- Winds in most places are not random. There is a prevailing wind direction, and airports are only built after extensive meteorological studies to determine the predominant patterns. For example, here in Southern California, most runways are oriented toward the beach since we are blessed with an almost perpetual on-shore breeze. Airports in other parts of the country (the Midwest comes to mind) do have a wider variety of wind conditions, but those are accounted for by the airport layout — typically a triangular shaped series of three intersecting runways. This solves the crosswind issue sufficiently. The proof is in the last half century of flying. The YouTube videos you’ll see of airliners landing in gale force crosswinds are click bait. Nothing more.
- Crosswind landings would be more difficult on an Endless Runway, owing to the constantly changing heading. Most crosswinds are from a steady direction. A round runway surface only ensures that the direction and velocity would be in constant flux throughout every single takeoff and landing. And the banked runway surface only ensures that a wind-whipping obstacle is always right next to the airplane. Does that sound safer to you?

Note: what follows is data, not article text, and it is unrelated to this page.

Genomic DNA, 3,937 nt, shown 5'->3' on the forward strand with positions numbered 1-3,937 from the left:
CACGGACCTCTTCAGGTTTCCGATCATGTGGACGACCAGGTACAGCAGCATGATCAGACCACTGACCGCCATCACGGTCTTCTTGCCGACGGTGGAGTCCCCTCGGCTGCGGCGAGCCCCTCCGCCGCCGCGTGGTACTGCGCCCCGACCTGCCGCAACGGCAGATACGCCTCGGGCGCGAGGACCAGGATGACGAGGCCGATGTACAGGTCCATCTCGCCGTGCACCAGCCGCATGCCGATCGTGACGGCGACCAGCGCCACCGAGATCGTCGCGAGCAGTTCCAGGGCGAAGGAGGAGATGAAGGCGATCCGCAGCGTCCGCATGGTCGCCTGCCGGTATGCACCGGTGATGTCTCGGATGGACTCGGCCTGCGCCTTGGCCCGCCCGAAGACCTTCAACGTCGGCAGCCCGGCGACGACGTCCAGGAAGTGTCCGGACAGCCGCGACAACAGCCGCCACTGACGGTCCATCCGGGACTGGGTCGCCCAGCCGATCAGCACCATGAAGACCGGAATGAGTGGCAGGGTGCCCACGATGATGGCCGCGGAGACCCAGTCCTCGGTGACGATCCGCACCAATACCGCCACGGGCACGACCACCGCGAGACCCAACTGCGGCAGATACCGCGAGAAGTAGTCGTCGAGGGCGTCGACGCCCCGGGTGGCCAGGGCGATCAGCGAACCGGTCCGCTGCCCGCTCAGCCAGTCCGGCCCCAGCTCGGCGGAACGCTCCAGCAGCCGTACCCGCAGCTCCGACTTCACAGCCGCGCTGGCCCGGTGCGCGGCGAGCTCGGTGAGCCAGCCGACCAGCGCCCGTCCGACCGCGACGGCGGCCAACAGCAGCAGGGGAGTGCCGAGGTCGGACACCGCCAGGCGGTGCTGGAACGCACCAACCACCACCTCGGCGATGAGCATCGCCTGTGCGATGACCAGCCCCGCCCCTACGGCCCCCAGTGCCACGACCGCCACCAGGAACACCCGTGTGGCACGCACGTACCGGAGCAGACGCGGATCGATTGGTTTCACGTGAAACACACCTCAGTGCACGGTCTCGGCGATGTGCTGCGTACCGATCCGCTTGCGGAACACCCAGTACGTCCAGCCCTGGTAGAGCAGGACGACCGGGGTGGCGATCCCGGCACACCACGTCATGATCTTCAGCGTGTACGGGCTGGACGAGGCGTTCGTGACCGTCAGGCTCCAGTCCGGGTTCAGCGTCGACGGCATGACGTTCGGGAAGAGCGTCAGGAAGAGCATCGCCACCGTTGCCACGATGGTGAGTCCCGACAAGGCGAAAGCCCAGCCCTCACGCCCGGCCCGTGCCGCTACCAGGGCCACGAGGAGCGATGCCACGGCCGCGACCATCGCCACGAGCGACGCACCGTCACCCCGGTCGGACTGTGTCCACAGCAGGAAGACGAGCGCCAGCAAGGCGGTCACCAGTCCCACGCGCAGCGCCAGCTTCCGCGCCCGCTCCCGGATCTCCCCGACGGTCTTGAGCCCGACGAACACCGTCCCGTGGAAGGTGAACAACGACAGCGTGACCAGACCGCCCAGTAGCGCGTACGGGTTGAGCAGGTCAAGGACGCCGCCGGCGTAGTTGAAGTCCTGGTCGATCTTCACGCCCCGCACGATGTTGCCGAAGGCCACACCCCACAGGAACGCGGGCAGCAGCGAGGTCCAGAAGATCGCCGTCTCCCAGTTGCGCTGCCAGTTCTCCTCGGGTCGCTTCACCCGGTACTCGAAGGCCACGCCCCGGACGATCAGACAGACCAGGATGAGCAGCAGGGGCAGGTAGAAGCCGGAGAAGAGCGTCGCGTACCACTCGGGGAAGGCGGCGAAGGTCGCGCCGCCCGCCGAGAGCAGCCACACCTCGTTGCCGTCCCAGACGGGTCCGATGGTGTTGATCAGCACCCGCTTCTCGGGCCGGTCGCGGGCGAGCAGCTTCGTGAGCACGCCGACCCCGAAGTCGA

- A circular runway means you can’t expand the airport. The circle literally traps the infrastructure inside. If you want to see an example of that, look at LAX. Better yet, try to drop someone off at the airport at any time of the day or night and you’ll see what a nightmare it can become.